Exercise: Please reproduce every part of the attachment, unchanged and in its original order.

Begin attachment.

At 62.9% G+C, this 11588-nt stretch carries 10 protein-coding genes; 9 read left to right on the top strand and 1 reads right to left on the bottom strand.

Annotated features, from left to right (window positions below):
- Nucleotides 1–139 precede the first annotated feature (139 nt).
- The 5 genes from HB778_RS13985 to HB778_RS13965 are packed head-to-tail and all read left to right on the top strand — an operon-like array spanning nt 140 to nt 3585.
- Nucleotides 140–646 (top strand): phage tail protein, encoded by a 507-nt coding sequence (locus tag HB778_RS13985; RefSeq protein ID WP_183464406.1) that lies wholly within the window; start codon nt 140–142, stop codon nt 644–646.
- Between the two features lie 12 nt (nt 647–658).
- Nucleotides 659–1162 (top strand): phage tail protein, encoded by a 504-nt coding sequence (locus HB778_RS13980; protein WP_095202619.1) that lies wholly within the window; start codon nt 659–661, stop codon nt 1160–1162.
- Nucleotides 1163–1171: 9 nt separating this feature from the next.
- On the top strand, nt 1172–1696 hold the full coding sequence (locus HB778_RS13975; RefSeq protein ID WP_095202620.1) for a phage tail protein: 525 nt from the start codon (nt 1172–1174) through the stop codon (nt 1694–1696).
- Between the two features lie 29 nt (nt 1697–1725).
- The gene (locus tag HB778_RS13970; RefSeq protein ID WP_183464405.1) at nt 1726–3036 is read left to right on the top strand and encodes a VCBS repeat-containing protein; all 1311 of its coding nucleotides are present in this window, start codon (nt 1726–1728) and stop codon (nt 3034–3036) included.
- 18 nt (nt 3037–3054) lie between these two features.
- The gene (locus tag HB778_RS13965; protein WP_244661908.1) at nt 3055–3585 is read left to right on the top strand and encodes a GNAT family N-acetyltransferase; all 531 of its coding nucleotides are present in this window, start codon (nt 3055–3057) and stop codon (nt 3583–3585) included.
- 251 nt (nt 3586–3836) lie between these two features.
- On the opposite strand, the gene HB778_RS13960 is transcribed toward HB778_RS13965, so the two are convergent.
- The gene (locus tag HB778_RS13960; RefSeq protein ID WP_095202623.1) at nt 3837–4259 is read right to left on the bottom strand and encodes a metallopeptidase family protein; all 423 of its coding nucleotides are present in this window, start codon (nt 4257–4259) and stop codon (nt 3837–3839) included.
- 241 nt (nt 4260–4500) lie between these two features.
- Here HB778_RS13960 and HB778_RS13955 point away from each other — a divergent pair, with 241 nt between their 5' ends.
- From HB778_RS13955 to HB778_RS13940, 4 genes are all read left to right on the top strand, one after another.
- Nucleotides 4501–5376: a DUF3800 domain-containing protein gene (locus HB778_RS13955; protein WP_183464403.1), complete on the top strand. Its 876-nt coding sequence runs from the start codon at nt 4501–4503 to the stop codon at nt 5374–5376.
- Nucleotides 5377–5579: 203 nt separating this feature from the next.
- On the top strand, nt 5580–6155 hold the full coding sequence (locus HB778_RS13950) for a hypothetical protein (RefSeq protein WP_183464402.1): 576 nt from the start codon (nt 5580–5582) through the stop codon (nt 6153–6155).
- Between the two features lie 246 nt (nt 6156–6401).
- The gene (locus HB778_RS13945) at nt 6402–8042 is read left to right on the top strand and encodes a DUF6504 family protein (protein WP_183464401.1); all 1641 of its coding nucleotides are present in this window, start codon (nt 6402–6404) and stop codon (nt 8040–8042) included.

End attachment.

At 62.9% G+C, this 11588-nt stretch carries 10 protein-coding genes; 9 read left to right on the top strand and 1 reads right to left on the bottom strand.

Annotated features, from left to right (window positions below):
- Nucleotides 1–139 precede the first annotated feature (139 nt).
- The 5 genes from HB778_RS13985 to HB778_RS13965 are packed head-to-tail and all read left to right on the top strand — an operon-like array spanning nt 140 to nt 3585.
- Nucleotides 140–646 (top strand): phage tail protein, encoded by a 507-nt coding sequence (locus tag HB778_RS13985; RefSeq protein ID WP_183464406.1) that lies wholly within the window; start codon nt 140–142, stop codon nt 644–646.
- Between the two features lie 12 nt (nt 647–658).
- Nucleotides 659–1162 (top strand): phage tail protein, encoded by a 504-nt coding sequence (locus HB778_RS13980; protein WP_095202619.1) that lies wholly within the window; start codon nt 659–661, stop codon nt 1160–1162.
- Nucleotides 1163–1171: 9 nt separating this feature from the next.
- On the top strand, nt 1172–1696 hold the full coding sequence (locus HB778_RS13975; RefSeq protein ID WP_095202620.1) for a phage tail protein: 525 nt from the start codon (nt 1172–1174) through the stop codon (nt 1694–1696).
- Between the two features lie 29 nt (nt 1697–1725).
- The gene (locus tag HB778_RS13970; RefSeq protein ID WP_183464405.1) at nt 1726–3036 is read left to right on the top strand and encodes a VCBS repeat-containing protein; all 1311 of its coding nucleotides are present in this window, start codon (nt 1726–1728) and stop codon (nt 3034–3036) included.
- 18 nt (nt 3037–3054) lie between these two features.
- The gene (locus tag HB778_RS13965; protein WP_244661908.1) at nt 3055–3585 is read left to right on the top strand and encodes a GNAT family N-acetyltransferase; all 531 of its coding nucleotides are present in this window, start codon (nt 3055–3057) and stop codon (nt 3583–3585) included.
- 251 nt (nt 3586–3836) lie between these two features.
- On the opposite strand, the gene HB778_RS13960 is transcribed toward HB778_RS13965, so the two are convergent.
- The gene (locus tag HB778_RS13960; RefSeq protein ID WP_095202623.1) at nt 3837–4259 is read right to left on the bottom strand and encodes a metallopeptidase family protein; all 423 of its coding nucleotides are present in this window, start codon (nt 4257–4259) and stop codon (nt 3837–3839) included.
- 241 nt (nt 4260–4500) lie between these two features.
- Here HB778_RS13960 and HB778_RS13955 point away from each other — a divergent pair, with 241 nt between their 5' ends.
- From HB778_RS13955 to HB778_RS13940, 4 genes are all read left to right on the top strand, one after another.
- Nucleotides 4501–5376: a DUF3800 domain-containing protein gene (locus HB778_RS13955; protein WP_183464403.1), complete on the top strand. Its 876-nt coding sequence runs from the start codon at nt 4501–4503 to the stop codon at nt 5374–5376.
- Nucleotides 5377–5579: 203 nt separating this feature from the next.
- On the top strand, nt 5580–6155 hold the full coding sequence (locus HB778_RS13950) for a hypothetical protein (RefSeq protein WP_183464402.1): 576 nt from the start codon (nt 5580–5582) through the stop codon (nt 6153–6155).
- Between the two features lie 246 nt (nt 6156–6401).
- The gene (locus HB778_RS13945) at nt 6402–8042 is read left to right on the top strand and encodes a DUF6504 family protein (protein WP_183464401.1); all 1641 of its coding nucleotides are present in this window, start codon (nt 6402–6404) and stop codon (nt 8040–8042) included.